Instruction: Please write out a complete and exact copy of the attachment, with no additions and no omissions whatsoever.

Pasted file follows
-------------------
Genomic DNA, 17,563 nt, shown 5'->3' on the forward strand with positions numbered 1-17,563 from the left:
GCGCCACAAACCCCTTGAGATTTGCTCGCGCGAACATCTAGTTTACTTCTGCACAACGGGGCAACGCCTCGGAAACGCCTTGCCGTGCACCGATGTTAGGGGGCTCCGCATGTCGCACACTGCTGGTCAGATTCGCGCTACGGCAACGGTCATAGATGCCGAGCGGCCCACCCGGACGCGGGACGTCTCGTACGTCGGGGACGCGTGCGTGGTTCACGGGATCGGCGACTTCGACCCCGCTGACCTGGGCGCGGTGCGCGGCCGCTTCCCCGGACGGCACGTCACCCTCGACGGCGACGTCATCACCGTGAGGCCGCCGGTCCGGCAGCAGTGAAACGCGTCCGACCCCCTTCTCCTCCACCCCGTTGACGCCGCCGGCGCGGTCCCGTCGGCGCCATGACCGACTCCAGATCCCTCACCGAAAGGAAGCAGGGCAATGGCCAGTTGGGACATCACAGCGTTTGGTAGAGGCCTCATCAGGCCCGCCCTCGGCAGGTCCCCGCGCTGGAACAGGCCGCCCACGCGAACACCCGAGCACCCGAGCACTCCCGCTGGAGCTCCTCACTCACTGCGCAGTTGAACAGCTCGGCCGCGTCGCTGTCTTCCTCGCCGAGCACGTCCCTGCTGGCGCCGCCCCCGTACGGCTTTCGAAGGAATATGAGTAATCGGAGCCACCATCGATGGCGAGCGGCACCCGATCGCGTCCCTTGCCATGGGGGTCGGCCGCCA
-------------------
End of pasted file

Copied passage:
Genomic DNA, 17,563 nt, shown 5'->3' on the forward strand with positions numbered 1-17,563 from the left:
GCGCCACAAACCCCTTGAGATTTGCTCGCGCGAACATCTAGTTTACTTCTGCACAACGGGGCAACGCCTCGGAAACGCCTTGCCGTGCACCGATGTTAGGGGGCTCCGCATGTCGCACACTGCTGGTCAGATTCGCGCTACGGCAACGGTCATAGATGCCGAGCGGCCCACCCGGACGCGGGACGTCTCGTACGTCGGGGACGCGTGCGTGGTTCACGGGATCGGCGACTTCGACCCCGCTGACCTGGGCGCGGTGCGCGGCCGCTTCCCCGGACGGCACGTCACCCTCGACGGCGACGTCATCACCGTGAGGCCGCCGGTCCGGCAGCAGTGAAACGCGTCCGACCCCCTTCTCCTCCACCCCGTTGACGCCGCCGGCGCGGTCCCGTCGGCGCCATGACCGACTCCAGATCCCTCACCGAAAGGAAGCAGGGCAATGGCCAGTTGGGACATCACAGCGTTTGGTAGAGGCCTCATCAGGCCCGCCCTCGGCAGGTCCCCGCGCTGGAACAGGCCGCCCACGCGAACACCCGAGCACCCGAGCACTCCCGCTGGAGCTCCTCACTCACTGCGCAGTTGAACAGCTCGGCCGCGTCGCTGTCTTCCTCGCCGAGCACGTCCCTGCTGGCGCCGCCCCCGTACGGCTTTCGAAGGAATATGAGTAATCGGAGCCACCATCGATGGCGAGCGGCACCCGATCGCGTCCCTTGCCATGGGGGTCGGCCGCCA